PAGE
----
The gift of tongues

Many state school pupils miss the chance to learn a foreign language. Universities must offer them the opportunity, insists Julia King

December 1, 2011




Learning a language means that you can do any job you want anywhere in the world," a school pupil told me at a recent open day. The comment struck me because it exemplifies the confidence that comes from knowing you can communicate in an international environment.

At this student's school, an independent school in the West Midlands, language tuition at A level is thriving: not just French or Spanish, but Mandarin - and, in some cases, Japanese and Russian, too. So he and his fellow pupils are able to look boldly to the future as global business expands into new markets and employs talent from diverse geographies.

The assumption that "English is the language of business" is starting to look alarmingly complacent. Nick Clegg, the multilingual deputy prime minister, may be an exception in politics; in business, however, the top echelons - and those striving to reach them - are increasingly occupied by people who can speak comfortably in a variety of tongues.

I worry that when we meet young people from the maintained sector - the state schools from which Aston University recruits 90 per cent of its students - they have not had the chance to master other languages at school.

Earlier this year, CILT, the National Centre for Languages reported on a survey of 711 English secondary schools. The key findings are shocking. A form of educational apartheid is developing in access to language study. Looking at the "benchmark" level - where half of Year 11 pupils are studying a language at GCSE - just 38 per cent of state schools hit the mark, down from 53 per cent in 2005. There is no parallel decline in the independent sector: 93 per cent of schools have at least half of Year 11 pupils studying a foreign language.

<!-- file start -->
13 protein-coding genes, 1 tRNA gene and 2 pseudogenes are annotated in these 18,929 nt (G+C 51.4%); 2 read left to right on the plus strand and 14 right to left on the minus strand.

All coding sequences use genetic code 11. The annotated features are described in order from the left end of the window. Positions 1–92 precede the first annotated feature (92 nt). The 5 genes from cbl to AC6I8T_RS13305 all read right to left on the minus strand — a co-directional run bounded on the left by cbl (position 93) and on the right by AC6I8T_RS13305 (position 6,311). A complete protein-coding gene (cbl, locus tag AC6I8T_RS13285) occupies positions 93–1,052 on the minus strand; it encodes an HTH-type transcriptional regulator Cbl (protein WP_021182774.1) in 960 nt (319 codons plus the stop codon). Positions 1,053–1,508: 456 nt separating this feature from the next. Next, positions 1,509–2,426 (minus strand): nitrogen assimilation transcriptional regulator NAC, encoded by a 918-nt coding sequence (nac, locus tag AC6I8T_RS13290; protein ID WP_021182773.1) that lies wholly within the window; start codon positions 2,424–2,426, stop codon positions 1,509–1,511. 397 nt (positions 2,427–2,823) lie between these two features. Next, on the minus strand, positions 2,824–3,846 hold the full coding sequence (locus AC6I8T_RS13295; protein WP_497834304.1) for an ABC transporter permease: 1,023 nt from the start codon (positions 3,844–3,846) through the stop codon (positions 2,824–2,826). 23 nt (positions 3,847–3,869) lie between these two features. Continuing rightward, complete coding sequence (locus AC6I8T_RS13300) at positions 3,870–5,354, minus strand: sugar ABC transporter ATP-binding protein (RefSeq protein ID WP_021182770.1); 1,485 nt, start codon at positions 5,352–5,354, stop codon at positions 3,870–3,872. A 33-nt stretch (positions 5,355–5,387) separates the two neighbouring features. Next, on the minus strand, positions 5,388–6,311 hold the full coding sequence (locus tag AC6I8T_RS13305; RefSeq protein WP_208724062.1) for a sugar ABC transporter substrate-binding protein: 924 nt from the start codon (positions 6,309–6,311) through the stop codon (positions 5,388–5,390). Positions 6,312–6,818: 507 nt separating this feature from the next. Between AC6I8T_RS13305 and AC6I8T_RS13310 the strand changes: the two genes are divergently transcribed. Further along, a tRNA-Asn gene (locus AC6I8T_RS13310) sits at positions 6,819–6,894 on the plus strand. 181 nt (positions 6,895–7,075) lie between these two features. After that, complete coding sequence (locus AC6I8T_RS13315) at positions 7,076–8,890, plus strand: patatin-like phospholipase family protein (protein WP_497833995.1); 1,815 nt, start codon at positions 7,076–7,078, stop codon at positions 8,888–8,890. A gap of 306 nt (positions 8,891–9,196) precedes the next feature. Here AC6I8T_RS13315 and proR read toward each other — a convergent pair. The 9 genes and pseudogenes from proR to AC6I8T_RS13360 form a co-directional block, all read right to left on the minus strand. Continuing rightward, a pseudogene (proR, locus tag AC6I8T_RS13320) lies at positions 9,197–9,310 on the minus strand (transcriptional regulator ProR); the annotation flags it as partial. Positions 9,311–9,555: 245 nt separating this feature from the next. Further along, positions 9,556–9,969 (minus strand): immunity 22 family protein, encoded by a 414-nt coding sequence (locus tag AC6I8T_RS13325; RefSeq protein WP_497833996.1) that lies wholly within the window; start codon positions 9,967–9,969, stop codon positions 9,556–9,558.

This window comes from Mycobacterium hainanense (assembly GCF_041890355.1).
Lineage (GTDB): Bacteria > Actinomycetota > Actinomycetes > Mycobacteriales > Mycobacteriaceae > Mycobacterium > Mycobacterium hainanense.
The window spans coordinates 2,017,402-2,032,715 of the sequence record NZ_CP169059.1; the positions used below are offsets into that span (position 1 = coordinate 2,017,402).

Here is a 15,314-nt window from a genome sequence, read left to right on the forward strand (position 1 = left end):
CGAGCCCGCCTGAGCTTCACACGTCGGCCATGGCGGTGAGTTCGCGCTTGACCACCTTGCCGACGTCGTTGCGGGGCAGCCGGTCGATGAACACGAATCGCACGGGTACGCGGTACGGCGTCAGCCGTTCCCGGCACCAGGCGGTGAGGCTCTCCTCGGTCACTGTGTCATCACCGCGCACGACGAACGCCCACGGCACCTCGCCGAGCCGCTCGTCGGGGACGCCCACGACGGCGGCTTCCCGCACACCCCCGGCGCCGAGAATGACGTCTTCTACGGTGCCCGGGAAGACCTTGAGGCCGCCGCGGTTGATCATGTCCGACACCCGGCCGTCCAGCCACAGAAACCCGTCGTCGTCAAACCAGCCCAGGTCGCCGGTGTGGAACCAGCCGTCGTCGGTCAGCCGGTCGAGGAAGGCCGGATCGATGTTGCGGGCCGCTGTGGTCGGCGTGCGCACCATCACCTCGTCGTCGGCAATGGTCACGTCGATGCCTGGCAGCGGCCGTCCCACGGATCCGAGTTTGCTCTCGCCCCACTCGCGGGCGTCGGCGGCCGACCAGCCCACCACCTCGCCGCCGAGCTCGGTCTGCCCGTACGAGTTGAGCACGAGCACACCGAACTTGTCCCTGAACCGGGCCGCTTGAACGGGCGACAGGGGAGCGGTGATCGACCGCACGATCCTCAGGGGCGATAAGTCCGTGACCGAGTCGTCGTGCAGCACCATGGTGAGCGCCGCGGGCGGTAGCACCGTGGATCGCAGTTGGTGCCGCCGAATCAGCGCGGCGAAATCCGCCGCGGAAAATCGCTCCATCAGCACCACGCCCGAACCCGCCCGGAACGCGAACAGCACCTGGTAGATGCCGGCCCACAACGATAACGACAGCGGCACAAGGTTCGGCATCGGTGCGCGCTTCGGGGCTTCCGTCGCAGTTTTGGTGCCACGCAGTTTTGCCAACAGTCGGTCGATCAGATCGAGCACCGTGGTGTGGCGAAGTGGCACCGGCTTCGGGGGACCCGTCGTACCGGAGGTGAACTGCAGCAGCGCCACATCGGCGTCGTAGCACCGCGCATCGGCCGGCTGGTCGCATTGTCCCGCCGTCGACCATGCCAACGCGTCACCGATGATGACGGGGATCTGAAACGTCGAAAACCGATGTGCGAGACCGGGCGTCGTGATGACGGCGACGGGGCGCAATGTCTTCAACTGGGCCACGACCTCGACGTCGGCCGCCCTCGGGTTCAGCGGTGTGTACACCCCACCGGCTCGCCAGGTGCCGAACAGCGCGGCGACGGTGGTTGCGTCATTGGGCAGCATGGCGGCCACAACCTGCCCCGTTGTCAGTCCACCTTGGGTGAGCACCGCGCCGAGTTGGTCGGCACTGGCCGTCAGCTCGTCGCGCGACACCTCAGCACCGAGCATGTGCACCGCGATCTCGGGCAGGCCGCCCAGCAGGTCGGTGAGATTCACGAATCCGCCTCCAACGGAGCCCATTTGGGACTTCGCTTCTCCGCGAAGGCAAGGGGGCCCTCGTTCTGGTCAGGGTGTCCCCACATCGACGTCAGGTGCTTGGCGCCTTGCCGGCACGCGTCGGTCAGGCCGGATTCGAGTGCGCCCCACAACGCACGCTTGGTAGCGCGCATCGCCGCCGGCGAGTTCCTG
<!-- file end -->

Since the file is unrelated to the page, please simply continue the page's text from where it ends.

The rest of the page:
And provision for language learning outside the "big three" - French, Spanish and German - is much more likely to be found in the independent sector. Arabic is offered by only 5 per cent of state schools, but it can be studied at 12 per cent of independents. The same pattern applies to Russian, Japanese and Mandarin. This has clear implications for the career opportunities of both sets of young people in a world where the economies of Brazil, Russia, India and China continue to grow at 6 per cent plus while we stagnate.

Businesses will ask themselves: "Why hire a capable English speaker when you can take a polished multilingual applicant instead?" Indeed, why not recruit a well-qualified graduate from elsewhere in Europe who has excellent English in addition to other languages?

At this time of turmoil for the European Union - with speculation about the UK's future role and continued influence - we also need to remind ourselves of the concern that was recently expressed by Dennis Abbott, a European Commission spokesperson, about the tiny number of Britons in the Brussels bureaucracy. We generate few candidates for these well-paid and influential jobs because our candidates do not meet the language requirements. Language skills equal influence in what is our largest export market - and we are dangerously short of them.

It would be all too easy to blame the primary and secondary education system, to say that the English Baccalaureate is a step in the right direction (if too little and too late); to accuse politicians of being too insular; to call for more resources to be thrown at the problem. But, without letting the school system off the hook, there is another way to tackle the disparity. Higher education can pick up the slack. Universities can ensure that no one graduates without having had the opportunity to study, within the new tuition fee levels, a modern foreign language that is relevant to them, to their course and to their future employability prospects. If, as a sector, we remain passionate about widening participation, we need to move beyond how we recruit and the scholarships and fee waivers we offer. We need to look at making a significant intervention - and investment - in language tuition. Otherwise, the lack of language skills among many widening participation students will hamper their employment options.

At Aston, we are a diverse community with a multicultural worldview. At the last count, we welcomed more than 120 nationalities on our campus. And as a core element of our widening participation agenda, we have launched a major programme to encourage all our students to study a modern foreign language. Just as we have always been determined to take the brightest and the best students irrespective of their family income, we are just as determined to help all our students become linguists - so that, like the Year 11 student at our open day, they too will have the confidence and capability to find "any job they want, anywhere in the world".

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